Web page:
“Black Solidarity Day is celebrated to remind the nation of the collective strength and political power of the Black community.” CUNY Newswire Oct. 30, 2014
Created by Panamanian activist Carlos E. Russell in 1969, Black Solidarity Day was created as a demonstration of Black liberation.
Celebrated on the first Monday in November, its genesis was to institute a 24-hour memorial period when Blacks could exercise the impact of their presence.
Inspired by “Day of Absence,” a fictional play by Douglas Turner Ward who envisioned a society void of participation from a resistant segment, Russell, a historian, activist, immigrant and intellectual tailored his Black consciousness day to a myriad of observances.
Russell encouraged pride in Blackness, acknowledgement of power, privilege, oppression and white supremacist view that suppresses Black wealth in America. He also advocated an economic boycott, dissuading shopping, riding the subways or spending money.
Marked by cultural and heritage festivals, initially, students were particularly drawn to the ideals proposed. Intellectuals and activists also embraced the agenda.
Many hosted forums on campuses, discouraged attendance to classes and held a moratorium on capitalist activities deemed business as usual.
In time, the commemoration broadened universally to attract Blacks of every ilk.
Mostly Russell wanted to highlight the disparity between advantaged whites and disadvantaged Blacks.
The historian exposed pervasive racism which he said inhibits fair elevation in corporate enterprises.
The annual commemoration precedes the election of mayors, senators, congressional representatives and presidents on the very next Tuesday.
This year following BSD, Brooklyn Borough President Eric Adams is poised to rewrite history becoming the second successful Black mayoral candidate — since David N. Dinkins emerged the 106th in 1990.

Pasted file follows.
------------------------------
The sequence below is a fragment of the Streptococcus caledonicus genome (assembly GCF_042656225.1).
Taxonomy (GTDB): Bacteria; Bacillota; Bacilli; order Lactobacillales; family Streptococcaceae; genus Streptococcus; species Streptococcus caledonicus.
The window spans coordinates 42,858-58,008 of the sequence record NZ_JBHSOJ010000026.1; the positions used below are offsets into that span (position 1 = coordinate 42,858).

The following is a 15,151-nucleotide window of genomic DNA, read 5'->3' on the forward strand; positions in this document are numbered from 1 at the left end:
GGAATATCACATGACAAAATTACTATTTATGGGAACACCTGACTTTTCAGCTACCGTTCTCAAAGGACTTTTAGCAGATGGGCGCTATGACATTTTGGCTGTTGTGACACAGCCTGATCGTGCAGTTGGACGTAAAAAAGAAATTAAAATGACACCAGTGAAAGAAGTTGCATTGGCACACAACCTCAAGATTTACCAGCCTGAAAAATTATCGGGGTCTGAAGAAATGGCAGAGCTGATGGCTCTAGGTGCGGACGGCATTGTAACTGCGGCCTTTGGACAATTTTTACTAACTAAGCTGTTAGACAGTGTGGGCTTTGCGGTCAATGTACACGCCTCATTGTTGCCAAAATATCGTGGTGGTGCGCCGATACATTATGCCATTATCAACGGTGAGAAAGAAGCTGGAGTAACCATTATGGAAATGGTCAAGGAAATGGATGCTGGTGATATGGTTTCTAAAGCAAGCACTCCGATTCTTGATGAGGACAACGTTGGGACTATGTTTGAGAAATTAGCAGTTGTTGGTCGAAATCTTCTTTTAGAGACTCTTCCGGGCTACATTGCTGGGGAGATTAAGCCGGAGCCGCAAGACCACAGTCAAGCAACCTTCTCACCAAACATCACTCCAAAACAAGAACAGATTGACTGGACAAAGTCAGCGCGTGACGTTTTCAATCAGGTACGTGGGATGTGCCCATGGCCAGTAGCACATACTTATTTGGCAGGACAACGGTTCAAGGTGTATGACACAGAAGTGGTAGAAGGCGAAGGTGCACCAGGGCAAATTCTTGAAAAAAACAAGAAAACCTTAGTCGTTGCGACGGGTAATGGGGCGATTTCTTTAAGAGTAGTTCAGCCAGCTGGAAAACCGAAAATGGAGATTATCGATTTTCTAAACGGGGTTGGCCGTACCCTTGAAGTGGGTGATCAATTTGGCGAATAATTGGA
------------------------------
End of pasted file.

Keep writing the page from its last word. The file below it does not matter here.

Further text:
If elected Adams will be the 110th.
A former NYPD captain, he emerged the favorite after a heavily-contested ranked voting primary election he championed over seven worthy Democratic candidates.
Since winning he has been talking proposals to reform the NYPD, re-energize the economy, restore faith in government, implement affordable housing, healthcare, childcare and completely revolutionize the quality of life here.
Adams’ arguments have been mostly rebuffed by Republican rival Curtis Sliwa who describes himself as an avenging Guardian Angel with a proven record of fighting crime in the streets.
Sliwa’s main aim is to “refund the police,” a mantra he adopted against Mayor Bill de Blasio’s advocacy for a “defund the police” program initially proposed by the Blacks Lives Movement after a Minnesota police officer casually pressed his knee against the neck of George Floyd for nine minutes and 29 seconds until there was no more breath in his body.
Sliwa has placed his record on the line repeatedly reminding potential voters that wearing a red beret while patrolling the subways with an army of volunteer Guardian Angels did not deter him for being targeted for murder and shot.
In fact, there’s truth to his assertions.
The ambitious Angel boasts the fact he recruited volunteers willing to walk unarmed through danger zones in the city.
That too is fact.
Most are reformed ex-cons, statistically representative of formerly incarcerated individuals.
Seven other mayoral candidates will be on the ballot – Cathy Rojas, Party For Socialism and Liberation: Skiboky Story, Out Lawbreaker Party; Stacey Pressman, Libertarian Party, William Pepitone, Conservative Party, Fernando Mateo, Save Our City Party, Quanda Francis, Empowerment Party and Raja Flores, Humanity United Party.
Also on the ballot five proposals will be listed for voting – whether or not to Update the State’s Redistricting Process – Entitlements to Clean Environment, Shortening 10-day Voting Registration, No-excuse Absentee Ballot Requests and whether or not to Expand NYC Civil Courts Purview.
Across the river, where avowed “America’s most progressive governor” is seeking another term in New Jersey, Gov. Phil Murphy has been adamant campaigning rhetoric saying “we’re not going back.”
In addition to the handling of Covid-19 pandemic, voters there will have similar concerns to consider before voting.
Which way forward New York?
Nov. 2 is nigh.
Catch You On The Inside!